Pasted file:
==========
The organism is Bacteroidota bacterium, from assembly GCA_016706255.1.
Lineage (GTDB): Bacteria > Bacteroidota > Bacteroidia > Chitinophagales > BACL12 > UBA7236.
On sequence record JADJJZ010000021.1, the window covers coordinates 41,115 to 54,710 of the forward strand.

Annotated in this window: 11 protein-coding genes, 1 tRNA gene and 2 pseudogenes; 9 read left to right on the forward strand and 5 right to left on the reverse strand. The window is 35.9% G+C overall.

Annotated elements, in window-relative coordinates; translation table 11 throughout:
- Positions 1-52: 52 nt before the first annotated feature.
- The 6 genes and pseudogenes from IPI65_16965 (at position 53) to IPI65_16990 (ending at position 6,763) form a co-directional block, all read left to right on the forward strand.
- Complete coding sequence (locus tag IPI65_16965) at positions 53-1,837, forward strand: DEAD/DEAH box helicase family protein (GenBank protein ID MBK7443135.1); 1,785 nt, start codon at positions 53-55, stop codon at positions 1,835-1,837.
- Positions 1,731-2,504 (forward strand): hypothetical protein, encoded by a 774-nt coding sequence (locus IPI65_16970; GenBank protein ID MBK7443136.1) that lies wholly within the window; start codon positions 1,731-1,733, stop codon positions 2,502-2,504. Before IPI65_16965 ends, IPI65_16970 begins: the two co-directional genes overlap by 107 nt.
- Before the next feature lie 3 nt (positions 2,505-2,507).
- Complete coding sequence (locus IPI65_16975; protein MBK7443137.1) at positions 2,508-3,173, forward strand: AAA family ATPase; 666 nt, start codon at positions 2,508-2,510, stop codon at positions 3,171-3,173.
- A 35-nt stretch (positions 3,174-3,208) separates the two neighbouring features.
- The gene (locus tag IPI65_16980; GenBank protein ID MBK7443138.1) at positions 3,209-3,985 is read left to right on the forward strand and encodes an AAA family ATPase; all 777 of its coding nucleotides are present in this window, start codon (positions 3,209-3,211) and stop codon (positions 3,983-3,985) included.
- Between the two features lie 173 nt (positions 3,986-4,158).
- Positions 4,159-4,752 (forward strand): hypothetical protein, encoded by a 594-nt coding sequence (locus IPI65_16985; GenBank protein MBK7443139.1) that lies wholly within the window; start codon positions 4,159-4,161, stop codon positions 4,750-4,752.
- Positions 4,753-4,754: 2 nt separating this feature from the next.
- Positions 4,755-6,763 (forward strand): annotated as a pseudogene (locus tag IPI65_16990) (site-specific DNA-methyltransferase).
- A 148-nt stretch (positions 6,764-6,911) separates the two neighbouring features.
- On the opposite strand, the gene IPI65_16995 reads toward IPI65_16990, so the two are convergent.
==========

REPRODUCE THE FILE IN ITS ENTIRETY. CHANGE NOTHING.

The organism is Bacteroidota bacterium, from assembly GCA_016706255.1.
Lineage (GTDB): Bacteria > Bacteroidota > Bacteroidia > Chitinophagales > BACL12 > UBA7236.
On sequence record JADJJZ010000021.1, the window covers coordinates 41,115 to 54,710 of the forward strand.

Annotated in this window: 11 protein-coding genes, 1 tRNA gene and 2 pseudogenes; 9 read left to right on the forward strand and 5 right to left on the reverse strand. The window is 35.9% G+C overall.

Annotated elements, in window-relative coordinates; translation table 11 throughout:
- Positions 1-52: 52 nt before the first annotated feature.
- The 6 genes and pseudogenes from IPI65_16965 (at position 53) to IPI65_16990 (ending at position 6,763) form a co-directional block, all read left to right on the forward strand.
- Complete coding sequence (locus tag IPI65_16965) at positions 53-1,837, forward strand: DEAD/DEAH box helicase family protein (GenBank protein ID MBK7443135.1); 1,785 nt, start codon at positions 53-55, stop codon at positions 1,835-1,837.
- Positions 1,731-2,504 (forward strand): hypothetical protein, encoded by a 774-nt coding sequence (locus IPI65_16970; GenBank protein ID MBK7443136.1) that lies wholly within the window; start codon positions 1,731-1,733, stop codon positions 2,502-2,504. Before IPI65_16965 ends, IPI65_16970 begins: the two co-directional genes overlap by 107 nt.
- Before the next feature lie 3 nt (positions 2,505-2,507).
- Complete coding sequence (locus IPI65_16975; protein MBK7443137.1) at positions 2,508-3,173, forward strand: AAA family ATPase; 666 nt, start codon at positions 2,508-2,510, stop codon at positions 3,171-3,173.
- A 35-nt stretch (positions 3,174-3,208) separates the two neighbouring features.
- The gene (locus tag IPI65_16980; GenBank protein ID MBK7443138.1) at positions 3,209-3,985 is read left to right on the forward strand and encodes an AAA family ATPase; all 777 of its coding nucleotides are present in this window, start codon (positions 3,209-3,211) and stop codon (positions 3,983-3,985) included.
- Between the two features lie 173 nt (positions 3,986-4,158).
- Positions 4,159-4,752 (forward strand): hypothetical protein, encoded by a 594-nt coding sequence (locus IPI65_16985; GenBank protein MBK7443139.1) that lies wholly within the window; start codon positions 4,159-4,161, stop codon positions 4,750-4,752.
- Positions 4,753-4,754: 2 nt separating this feature from the next.
- Positions 4,755-6,763 (forward strand): annotated as a pseudogene (locus tag IPI65_16990) (site-specific DNA-methyltransferase).
- A 148-nt stretch (positions 6,764-6,911) separates the two neighbouring features.
- On the opposite strand, the gene IPI65_16995 reads toward IPI65_16990, so the two are convergent.